Rashtrakuta dynasty Pandyan Kingdom Medieval Cholas Pandyan Kingdom(Under Cholas) Chera Perumals of Makkotai

10th century Ghaznavids

Pala dynasty Kamboja-Pala dynasty

Kalyani Chalukyas Medieval Cholas Pandyan Kingdom(Under Cholas) Chera Perumals of Makkotai Rashtrakuta

References and sources for table


^ Samuel ^ Samuel ^ Michaels (2004) p.39 ^ Hiltebeitel (2002) ^ Michaels (2004) p.39 ^ Hiltebeitel (2002) ^ Micheals (2004) p.40 ^ Michaels (2004) p.41


Flood, Gavin D. (1996), An Introduction to Hinduism, Cambridge University Press  Hiltebeitel, Alf (2002), Hinduism. In: Joseph Kitagawa, "The Religious Traditions of Asia: Religion, History, and Culture", Routledge  Michaels, Axel (2004), Hinduism. Past and present, Princeton, New Jersey: Princeton University Press  Samuel, Geoffrey (2010), The Origins of Yoga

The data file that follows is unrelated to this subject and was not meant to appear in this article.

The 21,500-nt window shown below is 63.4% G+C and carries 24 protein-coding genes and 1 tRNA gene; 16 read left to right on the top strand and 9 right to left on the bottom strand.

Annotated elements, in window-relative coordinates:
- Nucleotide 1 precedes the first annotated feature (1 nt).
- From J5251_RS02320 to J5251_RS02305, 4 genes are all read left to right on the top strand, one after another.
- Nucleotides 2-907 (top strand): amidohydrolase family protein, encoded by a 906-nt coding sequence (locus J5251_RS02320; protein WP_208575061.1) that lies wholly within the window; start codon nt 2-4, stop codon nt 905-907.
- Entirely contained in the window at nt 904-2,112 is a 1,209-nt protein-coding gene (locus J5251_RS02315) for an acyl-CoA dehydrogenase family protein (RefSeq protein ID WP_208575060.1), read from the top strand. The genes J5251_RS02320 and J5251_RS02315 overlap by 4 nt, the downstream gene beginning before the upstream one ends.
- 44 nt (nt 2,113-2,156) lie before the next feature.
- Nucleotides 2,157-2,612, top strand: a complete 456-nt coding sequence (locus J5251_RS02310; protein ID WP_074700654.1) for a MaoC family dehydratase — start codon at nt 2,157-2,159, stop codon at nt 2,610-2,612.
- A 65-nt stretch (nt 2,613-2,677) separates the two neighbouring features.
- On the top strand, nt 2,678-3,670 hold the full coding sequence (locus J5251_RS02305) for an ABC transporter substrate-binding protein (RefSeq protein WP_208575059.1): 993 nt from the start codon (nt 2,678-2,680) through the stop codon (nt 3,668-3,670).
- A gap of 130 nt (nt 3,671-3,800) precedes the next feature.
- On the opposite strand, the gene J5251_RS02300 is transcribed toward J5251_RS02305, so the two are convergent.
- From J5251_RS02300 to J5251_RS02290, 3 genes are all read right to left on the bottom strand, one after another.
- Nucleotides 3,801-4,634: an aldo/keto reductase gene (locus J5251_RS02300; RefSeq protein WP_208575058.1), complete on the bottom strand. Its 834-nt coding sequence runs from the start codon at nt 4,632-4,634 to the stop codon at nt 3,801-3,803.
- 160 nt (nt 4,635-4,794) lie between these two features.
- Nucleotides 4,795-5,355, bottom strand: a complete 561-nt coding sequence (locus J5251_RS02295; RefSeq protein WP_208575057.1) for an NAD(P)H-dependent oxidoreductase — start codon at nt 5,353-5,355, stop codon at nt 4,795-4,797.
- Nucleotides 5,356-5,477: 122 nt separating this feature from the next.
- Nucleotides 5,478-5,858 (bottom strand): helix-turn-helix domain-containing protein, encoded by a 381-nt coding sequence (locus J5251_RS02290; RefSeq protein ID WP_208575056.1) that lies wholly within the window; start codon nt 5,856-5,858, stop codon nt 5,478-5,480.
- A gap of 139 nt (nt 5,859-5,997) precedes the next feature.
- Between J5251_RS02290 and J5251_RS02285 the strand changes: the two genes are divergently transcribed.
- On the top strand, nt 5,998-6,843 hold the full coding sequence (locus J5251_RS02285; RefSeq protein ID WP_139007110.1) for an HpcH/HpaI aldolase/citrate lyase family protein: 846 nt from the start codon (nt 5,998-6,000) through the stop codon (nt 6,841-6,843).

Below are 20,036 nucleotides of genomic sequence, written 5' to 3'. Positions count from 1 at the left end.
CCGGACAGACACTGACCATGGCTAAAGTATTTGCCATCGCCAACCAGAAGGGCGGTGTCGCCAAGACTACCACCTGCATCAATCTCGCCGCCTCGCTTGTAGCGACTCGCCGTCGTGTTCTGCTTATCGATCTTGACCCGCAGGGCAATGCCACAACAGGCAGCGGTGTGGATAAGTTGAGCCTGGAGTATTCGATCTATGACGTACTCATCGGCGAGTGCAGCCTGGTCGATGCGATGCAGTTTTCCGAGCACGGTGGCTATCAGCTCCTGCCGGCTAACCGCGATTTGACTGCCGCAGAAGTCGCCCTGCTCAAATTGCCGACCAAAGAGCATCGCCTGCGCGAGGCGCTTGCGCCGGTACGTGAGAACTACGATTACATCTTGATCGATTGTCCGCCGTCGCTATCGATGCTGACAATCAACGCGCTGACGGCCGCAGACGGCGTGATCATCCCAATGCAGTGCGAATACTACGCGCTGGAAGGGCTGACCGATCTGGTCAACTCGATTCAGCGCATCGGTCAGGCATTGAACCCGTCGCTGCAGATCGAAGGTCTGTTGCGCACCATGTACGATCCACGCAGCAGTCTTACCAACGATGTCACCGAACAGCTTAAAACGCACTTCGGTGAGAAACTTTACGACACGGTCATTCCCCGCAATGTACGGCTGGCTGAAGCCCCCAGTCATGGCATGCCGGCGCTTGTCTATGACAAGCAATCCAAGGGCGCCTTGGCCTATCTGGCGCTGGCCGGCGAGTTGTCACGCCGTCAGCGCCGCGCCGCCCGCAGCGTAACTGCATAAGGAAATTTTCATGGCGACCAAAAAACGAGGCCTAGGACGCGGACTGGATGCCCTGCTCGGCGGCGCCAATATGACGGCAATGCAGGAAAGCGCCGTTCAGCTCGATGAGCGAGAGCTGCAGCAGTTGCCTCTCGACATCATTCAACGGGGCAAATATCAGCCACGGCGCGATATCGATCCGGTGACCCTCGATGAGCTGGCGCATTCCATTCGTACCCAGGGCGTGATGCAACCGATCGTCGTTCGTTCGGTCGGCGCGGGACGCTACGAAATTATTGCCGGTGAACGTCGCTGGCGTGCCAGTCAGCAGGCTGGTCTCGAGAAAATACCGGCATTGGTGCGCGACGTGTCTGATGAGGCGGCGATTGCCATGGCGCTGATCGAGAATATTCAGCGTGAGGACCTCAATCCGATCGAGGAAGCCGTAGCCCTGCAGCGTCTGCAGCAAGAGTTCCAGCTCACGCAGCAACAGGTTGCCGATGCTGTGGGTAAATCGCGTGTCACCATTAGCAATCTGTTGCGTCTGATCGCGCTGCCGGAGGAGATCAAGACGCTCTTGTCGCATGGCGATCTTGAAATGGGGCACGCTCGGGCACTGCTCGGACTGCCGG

and Tantra. Indic Religions to the Thirteenth Century, Cambridge University Press 

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Magadh division topics


Magadha Barabar Caves


Arwal Aurangabad Gaya Jehanabad Nawada

Community development blocks



Lilajan/Niranjana Mohana Punpun Son


NH 2 NH 31 NH 83 NH 96 NH 110 Grand Chord Asansol–Gaya section Gaya–Mughalsarai section

Railway stations

Gaya Junction Son Nagar

Lok Sabha constituencies

Aurangabad Gaya Jahanabad Nawada

See also

Cities and towns in Magadh Division People from Aurangabad Bihar

Other Divisions

Bhagalpur Darbhanga Kosi Munger Patna Purnia Saran Tirhut

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Historical regions of North India

Ajmer Awadh Bagelkhand Bhojpur Braj Bundelkhand Delhi Doab Doaba Dhundhar Garhwal Gird Godwar Hadoti Jaisalmer Jangladesh Kumaon Magadha Mahakoshal Majha Malwa Malwa
(Punjab) Marwar Mewar Mewat Mithila Nimar Purvanchal Rohilkhan